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Matteo Trentin (Omega Pharma - QuickStep) stands on the podium as the winner of stage 7
Omega Pharma - QuickStep's luck improves
To the surprise of many Tour de France followers, it wasn't Peter Sagan (Cannondale) but Matteo Trentin (Omega Pharma - Quick-Step) who stormed to the win on Friday afternoon at the end of stage 7 in Nancy, France. Sprinting against a much reduced peloton, the 24-year-old Italian narrowly held off Sagan in his green jersey by a few millimetres.
The Italian's win salvages the Tour de France for the Omega Pharma - Quick-Step team. After losing their sprinter Mark Cavendish in the first stage, they were fighting to remain a factor in the race.
"We win for Cav and win for the team. We keep on fighting every day to take home a victory. For sure we are happy now," Trentin said. "When Cav crashed, we said we have to keep going and keep an eye on the victory. That's what we did. If you see all the last stages, we were always in the front on the cobbles, always in the front on the sprint stages, and all that work finally paid off."
After crossing the line, Trentin didn't celebrate as he thought he had been beaten by Sagan. "That was really close," Trentin said, laughing. "Honestly, I didn't think that I took the win today. I thought that Sagan beat me on the line. With all the publicity and the several lines on the ground, I was a bit confused. It's better to wait and be sure before you speak Then somebody told me on the radio that I won and Sandro [press officer Alessandro Tegner] came running and told me I'd won. Then I could celebrate," Trentin said.
It's the fourth professional victory for Trentin in three years. Last year, the Italian won the Tour de France stage from Saint-Pourçain-sur-Sioule to Lyon during his debut. Trentin was asked to compare his two victories during the post-race press grill.
"That's really difficult. [...] Last year, getting into the break was really hard, we went flat out for 100 kilometres to get away. This year the final kilometres were hard. The good thing is I won two times. You can't compare. This is the Tour de France. Everybody is 100 percent, 99.9 percent of the guys at the start could win the stage."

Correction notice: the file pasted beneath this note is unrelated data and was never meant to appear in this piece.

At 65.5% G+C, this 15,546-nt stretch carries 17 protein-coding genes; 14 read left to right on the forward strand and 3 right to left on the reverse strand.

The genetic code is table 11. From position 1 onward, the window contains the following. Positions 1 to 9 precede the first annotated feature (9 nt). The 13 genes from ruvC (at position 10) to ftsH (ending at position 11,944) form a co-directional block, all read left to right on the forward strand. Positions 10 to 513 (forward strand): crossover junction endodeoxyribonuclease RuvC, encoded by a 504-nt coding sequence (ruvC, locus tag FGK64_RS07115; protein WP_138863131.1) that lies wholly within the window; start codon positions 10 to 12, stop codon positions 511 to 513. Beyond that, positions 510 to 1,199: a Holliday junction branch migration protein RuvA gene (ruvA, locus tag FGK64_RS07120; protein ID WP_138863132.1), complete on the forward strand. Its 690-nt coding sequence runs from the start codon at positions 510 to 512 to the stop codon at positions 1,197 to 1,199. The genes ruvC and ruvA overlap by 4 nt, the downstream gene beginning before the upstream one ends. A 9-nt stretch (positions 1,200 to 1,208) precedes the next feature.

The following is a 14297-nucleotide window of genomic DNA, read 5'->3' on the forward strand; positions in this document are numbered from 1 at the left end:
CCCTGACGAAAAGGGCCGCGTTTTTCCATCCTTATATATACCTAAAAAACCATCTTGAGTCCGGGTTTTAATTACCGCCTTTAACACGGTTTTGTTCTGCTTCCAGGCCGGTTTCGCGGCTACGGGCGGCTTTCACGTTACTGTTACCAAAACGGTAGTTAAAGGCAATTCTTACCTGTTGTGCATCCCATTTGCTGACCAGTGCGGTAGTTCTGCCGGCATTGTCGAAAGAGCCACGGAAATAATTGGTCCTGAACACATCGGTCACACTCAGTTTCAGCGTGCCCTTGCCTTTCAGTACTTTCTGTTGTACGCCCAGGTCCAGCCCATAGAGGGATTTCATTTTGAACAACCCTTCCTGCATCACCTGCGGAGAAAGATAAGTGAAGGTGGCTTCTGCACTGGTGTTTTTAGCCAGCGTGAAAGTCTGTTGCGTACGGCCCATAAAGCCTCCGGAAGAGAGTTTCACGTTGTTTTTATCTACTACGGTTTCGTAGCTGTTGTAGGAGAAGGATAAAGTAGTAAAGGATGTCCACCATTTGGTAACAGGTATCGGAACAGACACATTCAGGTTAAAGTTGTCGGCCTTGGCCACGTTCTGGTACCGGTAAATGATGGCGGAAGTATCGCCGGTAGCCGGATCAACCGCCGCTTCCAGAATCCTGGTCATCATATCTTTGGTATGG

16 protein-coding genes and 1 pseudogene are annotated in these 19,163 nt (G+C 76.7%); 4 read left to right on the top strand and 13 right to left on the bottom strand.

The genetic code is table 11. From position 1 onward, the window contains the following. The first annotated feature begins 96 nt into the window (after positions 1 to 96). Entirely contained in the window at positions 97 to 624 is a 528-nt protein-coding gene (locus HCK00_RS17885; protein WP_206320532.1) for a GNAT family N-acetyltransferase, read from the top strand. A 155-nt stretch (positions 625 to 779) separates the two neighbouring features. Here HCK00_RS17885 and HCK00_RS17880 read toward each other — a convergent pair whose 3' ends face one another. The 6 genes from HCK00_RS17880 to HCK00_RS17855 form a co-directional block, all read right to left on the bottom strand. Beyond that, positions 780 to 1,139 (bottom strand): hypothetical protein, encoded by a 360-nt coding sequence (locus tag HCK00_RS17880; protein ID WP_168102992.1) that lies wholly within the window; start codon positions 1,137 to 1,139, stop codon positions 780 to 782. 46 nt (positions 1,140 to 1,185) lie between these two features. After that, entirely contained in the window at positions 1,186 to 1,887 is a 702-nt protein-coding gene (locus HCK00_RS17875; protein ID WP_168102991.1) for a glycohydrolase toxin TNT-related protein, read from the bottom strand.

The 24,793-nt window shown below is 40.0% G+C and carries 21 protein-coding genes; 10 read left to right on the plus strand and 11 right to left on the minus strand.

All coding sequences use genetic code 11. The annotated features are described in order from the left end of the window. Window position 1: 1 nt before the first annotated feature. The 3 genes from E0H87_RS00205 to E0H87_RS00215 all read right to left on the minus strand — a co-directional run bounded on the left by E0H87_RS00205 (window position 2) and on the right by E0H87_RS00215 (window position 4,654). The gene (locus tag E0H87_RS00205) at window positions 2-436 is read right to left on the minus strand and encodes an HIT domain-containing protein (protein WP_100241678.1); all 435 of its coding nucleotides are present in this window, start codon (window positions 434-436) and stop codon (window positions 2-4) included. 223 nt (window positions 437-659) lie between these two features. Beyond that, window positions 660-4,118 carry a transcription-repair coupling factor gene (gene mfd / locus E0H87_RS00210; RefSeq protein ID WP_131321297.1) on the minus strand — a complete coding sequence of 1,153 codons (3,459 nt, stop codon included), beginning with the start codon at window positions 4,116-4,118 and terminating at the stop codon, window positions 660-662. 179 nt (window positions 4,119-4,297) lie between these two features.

And hard work it was although Trentin profited from the energy-consuming racing style of Sagan. Shortly before the finish, there were two short climbs which brought down the numbers in the peloton. Upon hitting the last climb, the Côte de Boufflers at five kilometres from the finish line Trentin was patiently cruising along in the peloton while Sagan was in an attack with Greg Van Avermaet (BMC). When going under the red flag, the two were caught.
A late attack from Richie Porte (Sky) was neutralized by the Orica-GreenEdge riders and meanwhile several riders crashed out of contention. Teammate Michal Kwiatkowski surged forward before the last corner to lead out Trentin, who had Tom Dumoulin (Giant-Shimano) and then Sagan on his wheel. The Polish champion managed to hold the lead until there were 250 metres to go. Trentin put his head down and with a late jump, he held off the surge from Sagan by a few millimetres.
Trentin usually features as super-domestique in the team from Patrick Lefevre. The man from Borgo Valsugana has been part of Lefevre's Spring Classics team in 2012 and this season. Last year, his Classics season was ruined by a crash in the Omloop Het Nieuwsblad.
After riding the Spring Classics, he headed to Italy to prepare for the second part of the season. He came back to win a stage in the Tour of Switzerland. During the fifth stage of this Tour de France, the epic mini-Paris-Roubaix stage, he finished ninth despite a late mechanical. Today, he won the stage in which the team had appointed him as leader.
"One week after Paris-Roubaix, I went to the USA to train. It was good weather compared to my home where it was raining and snowing everyday. I was able to go in the Specialized wind tunnel to improve my position. Then I did the Tour of California and afterwards. I did altitude training in Lake Tahoe. In total I spent two months over there, with my girlfriend [Claudia Morandini] so I was lucky. All my work in the last two months paid off."
Race leader and compatriot Vincenzo Nibali (Astana) expressed his joy about another Italian victory. When asked about the future of Italian cycling Trentin was confident. "As a professional I've always been riding for a non-Italian team so I can't speak too much about it. There's a lot of good young riders waiting to grow up and they'll show that Italian cycling is not dead."